Bernard Lewis (Historian)

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Populariser of 'Islamism'

One of the earliest articles of note utilising the concept of 'Islamism' was by Bernard Lewis a 'renowned British-American historian of Islam and the Middle East. A former British intelligence officer, Foreign Office staffer, and Princeton University professor.'[1]

In January 1976 he published a piece in the Zionist/Neoconservative magazine Commentary, which at that stage was still published by the American Jewish Committee. Titled 'The return of Islam' it raised the spectre of 'new forms of pan-Islamic activity.'[2] It sets out to insist that the problem with Islam is that it is a religion. Thus he chides the West for not understanding that Muslims are not like us. 'We are prepared' he states 'to allow religiously defined conflicts to accredited eccentrics like the Northern Irish, but to admit that an entire civilization can have religion as its primary loyalty is too much.'[2]

The phrase 'pan-Islamism' was used nine times in the piece in an account that proposed that the problem with Muslims in politics is that they take their religion too seriously. Lewis traces the 'Islamic' connections and rationale of a whole host of organisation's including secular nationalist groups like Fatah:

The imagery and symbolism of the Fatah is strikingly Islamic. Yasir Arafat’s nom de guerre, Abu ‘Ammar, the father of ‘Ammar, is an allusion to the historic figure of ‘Ammar ibn Yasir, the son of Yasir, a companion of the Prophet and a valiant fighter in all his battles. The name Fatah is a technical term meaning a conquest for Islam gained in the Holy War. It is in this sense that Sultan Mehmet II, who conquered Constantinople for Islam, is known as Fatih, the Conqueror. The same imagery, incidentally, is carried over into the nomenclature of the Palestine Liberation Army, the brigades of which are named after the great victories won by Muslim arms in the Battles of Qadisiyya, Hattin, and Ayn Jalut. To name military units after victorious battles is by no means unusual. What is remarkable here is that all three battles were won in holy wars for Islam against non-Muslims—Qadisiyya against the Zoroastrian Persians, Hattin against the Crusaders, Ayn Jalut against the Mongols. In the second and third of these, the victorious armies were not even Arab; but they were Muslim, and that is obviously what counts. It is hardly surprising that the military communiqués of the Fatah begin with the Muslim invocation, “In the name of God, the Merciful and the Compassionate.”[2]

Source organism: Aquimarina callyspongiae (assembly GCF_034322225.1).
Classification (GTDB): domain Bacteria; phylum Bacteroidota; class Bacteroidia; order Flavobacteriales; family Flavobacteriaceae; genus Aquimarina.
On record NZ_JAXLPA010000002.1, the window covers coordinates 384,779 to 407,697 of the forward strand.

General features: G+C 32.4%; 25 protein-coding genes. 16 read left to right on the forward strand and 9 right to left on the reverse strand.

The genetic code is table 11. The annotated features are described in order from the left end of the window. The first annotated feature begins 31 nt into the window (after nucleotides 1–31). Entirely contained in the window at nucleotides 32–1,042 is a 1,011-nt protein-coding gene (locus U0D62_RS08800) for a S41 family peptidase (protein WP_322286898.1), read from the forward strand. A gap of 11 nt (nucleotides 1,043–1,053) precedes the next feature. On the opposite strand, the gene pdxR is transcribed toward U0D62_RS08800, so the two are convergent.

Bernard Lewis 'was' writes Hamid Dabashi, 'not a regular rogue. He was instrumental in causing enormous suffering and much bloodshed in this world. He was a notorious Islamophobe who spent a long life studying Islam in order to demonise Muslims and mobilise the mighty military of what he called "the West" against them.'[3]

The Second Conference on International Terrorism - 1984

The Second Conference on International Terrorism was held in Washington DC and the topic of the association of Islam with terrorism was explicitly on the agenda. In his opening address Netanyahu mentioned specifically the threat of ‘Islamic (and Arab) radicalism’.[4] There was a specific session on the ‘Islamic world’ amongst four on the first day. The others dealt with terrorism and democracy, totalitarianism and the international network of terrorism. The session on ‘terrorism and the Islamic world’ was chaired by Bernard Lewis, sometimes referred to as one of the ‘gang of four’ scholars in the field who ‘believed that Western policy towards the Arab world was distorted by sentimental illusions—notably, that it mistook the tyranny imposed by Arab nationalist regimes for progress.’[5] The three panellists in that session were the other three members of the ‘gang’: Professor John Barrett Kelly (then at the Heritage Foundation having left academia a decade earlier to act as a consultant for Gulf State dictators), PJ Vatikiotis (then at SOAS in London) and Elie Kedourie (then at the LSE in London). All four were of course also highly critical of Islam. Lewis is known for his Islamophobia – effectively denounced on many occasions by Edward Said.[6] Kelly, though, thought him ‘much more admiring and much more tolerant of Islamic civilization than I have allowed myself to be’.[7]


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  1. Militarist Monitor, Bernard Lewis, last updated: September 17, 2018.
  2. 2.0 2.1 2.2 Lewis, Bernard, “The Return of Islam.” Commentary 61, no. 1 (1976): 39–49.
  3. Hamid Dabashi Alas, poor Bernard Lewis, a fellow of infinite jest, Al Jazeera, 28 May 2018.
  4. Deepa Kumar, Islamophobia and the politics of empire. Chicago: IL, Haymarket Books, 2012, p. 119.
  5. J B Kelly Fighting the Retreat from Arabia and the Gulf: The Collected Essays and Reviews of J.B. Kelly, Vol. 1 2013.
  6. Said, E. W. (2008). Covering Islam: How the media and the experts determine how we see the rest of the world (Fully revised edition). Random House.
  7. Deepak Lal, Wisdom on the Greater Middle East, Quadrant, 11th September 2016.